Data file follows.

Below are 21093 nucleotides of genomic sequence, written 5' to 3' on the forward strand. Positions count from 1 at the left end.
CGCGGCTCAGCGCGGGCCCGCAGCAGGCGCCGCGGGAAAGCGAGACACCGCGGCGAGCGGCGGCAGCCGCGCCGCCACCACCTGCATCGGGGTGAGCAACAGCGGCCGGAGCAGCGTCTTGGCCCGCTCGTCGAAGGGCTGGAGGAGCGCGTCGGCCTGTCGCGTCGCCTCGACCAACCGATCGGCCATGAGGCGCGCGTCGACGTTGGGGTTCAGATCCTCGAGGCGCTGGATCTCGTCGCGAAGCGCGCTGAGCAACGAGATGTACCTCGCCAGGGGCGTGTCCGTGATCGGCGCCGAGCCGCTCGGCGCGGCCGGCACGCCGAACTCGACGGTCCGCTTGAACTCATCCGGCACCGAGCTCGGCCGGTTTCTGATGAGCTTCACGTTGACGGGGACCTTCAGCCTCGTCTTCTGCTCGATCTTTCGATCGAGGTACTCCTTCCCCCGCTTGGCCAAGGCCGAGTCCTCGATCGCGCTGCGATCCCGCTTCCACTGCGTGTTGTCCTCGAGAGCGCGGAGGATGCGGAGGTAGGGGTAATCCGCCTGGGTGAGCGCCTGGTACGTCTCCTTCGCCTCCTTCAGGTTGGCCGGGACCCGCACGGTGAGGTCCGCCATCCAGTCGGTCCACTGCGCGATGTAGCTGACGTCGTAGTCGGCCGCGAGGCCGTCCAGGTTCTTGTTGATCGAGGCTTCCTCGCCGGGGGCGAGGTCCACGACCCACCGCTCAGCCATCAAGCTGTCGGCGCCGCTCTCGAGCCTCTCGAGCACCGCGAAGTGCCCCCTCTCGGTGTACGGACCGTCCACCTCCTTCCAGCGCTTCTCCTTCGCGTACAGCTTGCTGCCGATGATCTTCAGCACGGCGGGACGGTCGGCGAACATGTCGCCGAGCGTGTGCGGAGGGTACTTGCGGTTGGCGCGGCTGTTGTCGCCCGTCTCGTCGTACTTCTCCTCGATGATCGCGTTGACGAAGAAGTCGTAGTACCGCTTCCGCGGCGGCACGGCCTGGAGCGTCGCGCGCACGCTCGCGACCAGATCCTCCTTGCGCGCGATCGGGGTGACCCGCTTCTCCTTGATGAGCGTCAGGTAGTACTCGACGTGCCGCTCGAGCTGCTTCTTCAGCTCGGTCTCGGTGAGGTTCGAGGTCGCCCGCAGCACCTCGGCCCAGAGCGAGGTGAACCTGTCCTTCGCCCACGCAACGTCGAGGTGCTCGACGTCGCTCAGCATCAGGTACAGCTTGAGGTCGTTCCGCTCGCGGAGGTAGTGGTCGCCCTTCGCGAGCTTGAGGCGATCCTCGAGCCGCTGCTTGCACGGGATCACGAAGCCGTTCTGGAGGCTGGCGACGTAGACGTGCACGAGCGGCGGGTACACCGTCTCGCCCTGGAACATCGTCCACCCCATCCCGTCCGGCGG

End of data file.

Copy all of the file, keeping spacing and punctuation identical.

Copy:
Below are 21093 nucleotides of genomic sequence, written 5' to 3' on the forward strand. Positions count from 1 at the left end.
CGCGGCTCAGCGCGGGCCCGCAGCAGGCGCCGCGGGAAAGCGAGACACCGCGGCGAGCGGCGGCAGCCGCGCCGCCACCACCTGCATCGGGGTGAGCAACAGCGGCCGGAGCAGCGTCTTGGCCCGCTCGTCGAAGGGCTGGAGGAGCGCGTCGGCCTGTCGCGTCGCCTCGACCAACCGATCGGCCATGAGGCGCGCGTCGACGTTGGGGTTCAGATCCTCGAGGCGCTGGATCTCGTCGCGAAGCGCGCTGAGCAACGAGATGTACCTCGCCAGGGGCGTGTCCGTGATCGGCGCCGAGCCGCTCGGCGCGGCCGGCACGCCGAACTCGACGGTCCGCTTGAACTCATCCGGCACCGAGCTCGGCCGGTTTCTGATGAGCTTCACGTTGACGGGGACCTTCAGCCTCGTCTTCTGCTCGATCTTTCGATCGAGGTACTCCTTCCCCCGCTTGGCCAAGGCCGAGTCCTCGATCGCGCTGCGATCCCGCTTCCACTGCGTGTTGTCCTCGAGAGCGCGGAGGATGCGGAGGTAGGGGTAATCCGCCTGGGTGAGCGCCTGGTACGTCTCCTTCGCCTCCTTCAGGTTGGCCGGGACCCGCACGGTGAGGTCCGCCATCCAGTCGGTCCACTGCGCGATGTAGCTGACGTCGTAGTCGGCCGCGAGGCCGTCCAGGTTCTTGTTGATCGAGGCTTCCTCGCCGGGGGCGAGGTCCACGACCCACCGCTCAGCCATCAAGCTGTCGGCGCCGCTCTCGAGCCTCTCGAGCACCGCGAAGTGCCCCCTCTCGGTGTACGGACCGTCCACCTCCTTCCAGCGCTTCTCCTTCGCGTACAGCTTGCTGCCGATGATCTTCAGCACGGCGGGACGGTCGGCGAACATGTCGCCGAGCGTGTGCGGAGGGTACTTGCGGTTGGCGCGGCTGTTGTCGCCCGTCTCGTCGTACTTCTCCTCGATGATCGCGTTGACGAAGAAGTCGTAGTACCGCTTCCGCGGCGGCACGGCCTGGAGCGTCGCGCGCACGCTCGCGACCAGATCCTCCTTGCGCGCGATCGGGGTGACCCGCTTCTCCTTGATGAGCGTCAGGTAGTACTCGACGTGCCGCTCGAGCTGCTTCTTCAGCTCGGTCTCGGTGAGGTTCGAGGTCGCCCGCAGCACCTCGGCCCAGAGCGAGGTGAACCTGTCCTTCGCCCACGCAACGTCGAGGTGCTCGACGTCGCTCAGCATCAGGTACAGCTTGAGGTCGTTCCGCTCGCGGAGGTAGTGGTCGCCCTTCGCGAGCTTGAGGCGATCCTCGAGCCGCTGCTTGCACGGGATCACGAAGCCGTTCTGGAGGCTGGCGACGTAGACGTGCACGAGCGGCGGGTACACCGTCTCGCCCTGGAACATCGTCCACCCCATCCCGTCCGGCGG